Really what happened is that I let this joy become ordinary. I let my light become dull. I started going through the motions, and it was not fun.

I was thinking about this all as a greater experience in the experience that has been the last year. From the beginning, I have drawn the line that this is not a learning opportunity. I don't want to have some post about all the things I learned in this time. Because honestly, a lot of times I'm just trying to get through the day. A lot of times I'm dreaming of what cannot be. Look y'all, I've been a rule follower my whole life, and I am still very much that person. It has been an impossible challenge to emotionally navigate how it feels to be so impacted by the lack of rule following. A year later, I have no good coping mechanism for that other than having a good cry every so often.

More than anything, I ache for the normal of ordinary days. I yearn for the choices of a normal day. I want reading to be something I do, not everything. I also want to wander libraries and to sit at local coffee shops with books and to again just do normal book-ish things - normal everythings. I know it's coming, but also I still miss it. I have found that I have to let hope for what is to be exist in the same space as the grief of what hasn't been able to be. There aren't any easy answers for me, and again, I give myself the grace that this is just how it has to be.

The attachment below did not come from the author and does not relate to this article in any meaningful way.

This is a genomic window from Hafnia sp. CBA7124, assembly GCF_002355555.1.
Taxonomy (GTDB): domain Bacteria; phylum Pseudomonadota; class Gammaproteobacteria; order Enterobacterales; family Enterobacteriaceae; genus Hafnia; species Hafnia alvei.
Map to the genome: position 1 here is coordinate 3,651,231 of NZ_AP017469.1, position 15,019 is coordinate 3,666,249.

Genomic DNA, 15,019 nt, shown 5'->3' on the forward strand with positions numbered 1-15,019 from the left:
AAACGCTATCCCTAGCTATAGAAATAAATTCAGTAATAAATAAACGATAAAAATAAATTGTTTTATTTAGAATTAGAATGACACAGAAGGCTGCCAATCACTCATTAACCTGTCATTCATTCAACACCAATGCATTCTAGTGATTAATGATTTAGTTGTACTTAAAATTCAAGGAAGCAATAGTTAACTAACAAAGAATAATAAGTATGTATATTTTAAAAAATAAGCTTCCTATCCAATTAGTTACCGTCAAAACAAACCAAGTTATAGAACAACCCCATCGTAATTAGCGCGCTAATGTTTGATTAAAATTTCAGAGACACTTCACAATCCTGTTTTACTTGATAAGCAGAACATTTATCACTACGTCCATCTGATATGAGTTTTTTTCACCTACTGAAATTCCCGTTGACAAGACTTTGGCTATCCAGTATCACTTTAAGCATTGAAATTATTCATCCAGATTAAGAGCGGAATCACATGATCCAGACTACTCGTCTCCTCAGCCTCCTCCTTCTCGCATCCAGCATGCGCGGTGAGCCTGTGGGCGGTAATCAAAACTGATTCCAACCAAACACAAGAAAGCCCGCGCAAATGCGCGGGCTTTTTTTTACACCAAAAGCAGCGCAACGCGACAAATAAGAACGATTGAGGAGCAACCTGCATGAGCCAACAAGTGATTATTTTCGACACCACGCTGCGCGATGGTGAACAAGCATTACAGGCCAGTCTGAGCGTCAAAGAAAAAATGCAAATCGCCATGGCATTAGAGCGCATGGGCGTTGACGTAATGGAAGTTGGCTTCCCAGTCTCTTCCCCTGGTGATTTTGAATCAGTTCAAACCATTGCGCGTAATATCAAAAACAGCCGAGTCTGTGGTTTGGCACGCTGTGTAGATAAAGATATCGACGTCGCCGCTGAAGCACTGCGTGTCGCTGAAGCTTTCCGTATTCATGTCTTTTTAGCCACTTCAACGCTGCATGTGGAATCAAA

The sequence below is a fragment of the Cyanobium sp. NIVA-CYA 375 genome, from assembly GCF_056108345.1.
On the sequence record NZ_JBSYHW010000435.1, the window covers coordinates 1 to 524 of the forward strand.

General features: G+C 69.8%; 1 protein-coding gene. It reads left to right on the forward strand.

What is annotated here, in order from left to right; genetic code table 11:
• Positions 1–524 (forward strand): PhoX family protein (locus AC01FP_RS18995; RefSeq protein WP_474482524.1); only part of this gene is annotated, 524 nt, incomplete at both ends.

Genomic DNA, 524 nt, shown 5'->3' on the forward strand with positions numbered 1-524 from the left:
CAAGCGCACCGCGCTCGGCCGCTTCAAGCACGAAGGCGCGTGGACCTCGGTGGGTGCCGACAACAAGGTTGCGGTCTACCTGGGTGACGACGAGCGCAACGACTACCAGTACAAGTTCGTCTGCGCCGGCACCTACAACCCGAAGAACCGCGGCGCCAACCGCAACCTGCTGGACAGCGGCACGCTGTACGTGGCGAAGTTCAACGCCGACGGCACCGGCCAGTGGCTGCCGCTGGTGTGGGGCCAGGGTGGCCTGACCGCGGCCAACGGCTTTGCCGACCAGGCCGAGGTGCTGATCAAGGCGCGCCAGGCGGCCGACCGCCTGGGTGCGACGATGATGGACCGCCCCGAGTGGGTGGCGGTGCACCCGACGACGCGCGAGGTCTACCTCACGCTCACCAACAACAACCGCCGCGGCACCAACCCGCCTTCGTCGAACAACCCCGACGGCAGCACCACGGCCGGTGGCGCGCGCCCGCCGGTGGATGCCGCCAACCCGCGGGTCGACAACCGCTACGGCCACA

I say this piece to really say that this reading thing was a sub-rut that was part of a greater rut.

So I'm going to get back to posting reviews and books. I did about all the books I've read in the rut that were just okay - It was a process, kind of like a book report on assigned reading, but I made it through. And from here, I'm more intentionally making choices of what I read. There is a method to this, and it's my method, and that's okay.

More than anything, I needed to put this out of my brain and into words. Maybe it has a flow, maybe it doesn't, but this is how life is right now. 

Here's hoping for more ordinary days soon. . .whatever that might be.

Saturday, March 13, 2021

Book Reviews - Books That Stick With You

Unsurprisingly, I'm back with another round of reviews. This round was heavy on the kind of books that stick with you long after you're done reading, as well as the books you are likely to revisit again (and again).